Comfortable and Furious

Days of Thunder



“You can’t stop the thunder!”

Entire Story in Fewer Words than are in This Sentence:

Southern men like it hot, fast, and pussy-free.


Jesus H. Christ in a Deep Fryer, Tom Cruise’s character is named Cole Trickle! Also, Tom Cruise! And old salt Robert Duvall plays a grown man named Harry Hogge! And second fiddle John C. Reilly is Buck Bretherton! I could stop right there and my case would be signed, sealed, and sent to the jury for about three seconds of deliberation. But since we’re dealing with director Tony Scott, there’s bound to be more for the well-oiled set. This is the sort of film where men exclude women from everything, including playful banter and impromptu wrestling matches at the racetrack.

And when we’re dealing with a movie that turns rubber and steel into objects of lust, we know rim jobs are but a groan away. Duvall and Cruise bicker like an old married couple throughout, and it’s telling that the final image is of the two men running after each other while holding shit-eating grins. Nicole Kidman (pre-nose job) is aboard as Cruise’s love interest, but in their first bedroom scene, Cruise spends more time talking about the finer points of auto racing! And do I really need to speak at length about the hidden meanings of the race team’s final sponsor, Mello Yello, other than the fact that it’s clearly an underground nickname for the recipient of a Golden Shower?

Corpse Count:

Not one fucking cracker bites the dust, although Cole’s bitter rival Rowdy passes out and is forced to undergo a tricky operation.


How Bad Is It Really?

Inconceivably, Robert “China” Towne wrote this fucking script, proving only that the sell-out bastard has moved on to crayons and Big Chief Indian Tablets. We’re also treated to a car building sequence that is more erotic than Basic Instinct. And did Cole need to have buried “daddy issues?” Apparently, he never got over the need to have the cock that gave him life inserted deeply into his bowels. Other clichés abound — just as money is about to run dry, Cole wins a big race and secures a sponsor; Cole wins Daytona after overcoming his fear of crashing at that fateful turn; and Duvall talks to his cars like children at Sunday school. At least the film didn’t resort to stock footage like Stroker Ace, but I’ve never seen the drama in hillbillies spinning around an oval while advertising spark plugs. But with that ghastly synthesizer music and hyper-stylized direction, at least we can prepare early for the splitting migraines.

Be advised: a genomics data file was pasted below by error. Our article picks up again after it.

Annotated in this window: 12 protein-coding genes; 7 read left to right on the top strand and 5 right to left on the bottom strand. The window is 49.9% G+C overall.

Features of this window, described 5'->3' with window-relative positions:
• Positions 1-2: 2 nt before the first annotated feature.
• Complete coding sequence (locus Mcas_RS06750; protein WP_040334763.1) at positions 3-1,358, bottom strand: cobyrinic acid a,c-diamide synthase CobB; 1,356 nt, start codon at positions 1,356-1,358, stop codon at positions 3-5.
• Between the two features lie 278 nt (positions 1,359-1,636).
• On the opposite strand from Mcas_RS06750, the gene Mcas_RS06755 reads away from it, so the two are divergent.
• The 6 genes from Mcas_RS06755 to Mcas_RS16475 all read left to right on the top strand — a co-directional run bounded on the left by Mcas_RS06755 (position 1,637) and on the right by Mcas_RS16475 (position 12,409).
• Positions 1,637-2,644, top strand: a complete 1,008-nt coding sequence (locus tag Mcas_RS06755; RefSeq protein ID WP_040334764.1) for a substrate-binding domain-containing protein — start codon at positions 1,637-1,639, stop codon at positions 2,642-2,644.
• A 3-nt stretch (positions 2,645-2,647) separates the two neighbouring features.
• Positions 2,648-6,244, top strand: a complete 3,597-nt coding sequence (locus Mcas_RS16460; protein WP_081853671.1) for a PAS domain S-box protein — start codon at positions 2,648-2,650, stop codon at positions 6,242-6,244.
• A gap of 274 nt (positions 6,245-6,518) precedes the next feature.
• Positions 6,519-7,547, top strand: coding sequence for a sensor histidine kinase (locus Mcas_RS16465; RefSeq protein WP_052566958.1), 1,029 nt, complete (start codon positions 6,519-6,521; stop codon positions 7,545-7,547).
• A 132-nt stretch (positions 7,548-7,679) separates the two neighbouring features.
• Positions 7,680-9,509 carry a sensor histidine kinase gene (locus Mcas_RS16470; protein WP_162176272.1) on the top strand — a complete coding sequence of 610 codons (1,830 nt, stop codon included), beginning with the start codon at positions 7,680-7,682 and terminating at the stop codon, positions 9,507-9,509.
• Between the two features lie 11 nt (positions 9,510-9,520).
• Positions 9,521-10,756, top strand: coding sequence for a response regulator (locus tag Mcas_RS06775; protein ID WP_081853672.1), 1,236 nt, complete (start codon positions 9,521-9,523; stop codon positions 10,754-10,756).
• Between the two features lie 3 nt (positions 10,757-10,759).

Post-Mortem One-Liner:

As no one died, we’re simply left with bad dialogue. My favorite concerns Harry’s philosophy about life: “Rubbin’ son, is racin.’” I also liked used car dealer and financier Randy Quaid’s red-faced roar, “We looked like a monkey fuckin’ a football out there!” And leave it to Kidman to have the line most likely to be found in a daytime soap: “You’re selfish, you’re crazy, and you’re scared.” He’s all three, baby; that’s why he’s Cole Trickle.

Stupid Political Content:

As it’s now 1990, Reaganism has taken a backseat to Bush I’s yawn-inducing blandness. Still, there are enough Confederate flags and proud crackers to remind you that even then, the South had risen, won, and secured itself for the duration. Given the explosion of corporate logos, this is clearly a pro-business product, but this is auto racing, so it makes sense from a narrative standpoint. Still, racism abounds as we tour the South from Tennessee to Georgia and fail to see a single black person. I realize that NASCAR is a segregated sport for our pale brothers, but wouldn’t you think dark skin would turn up somewhere, even bound and gagged in Harry’s trunk? And yes, we are firmly in the macho decade, as women are treated like filth throughout. That said, I appreciated the female cop who ripped off her shirt to reveal some pretty nice melons.

Novelty Death:

Nothing. But Cole’s ability to survive the worst car accident ever caught on film is surely, shall we say, interesting.

What You Learned:

The world of auto racing is even less interesting when fictionalized.



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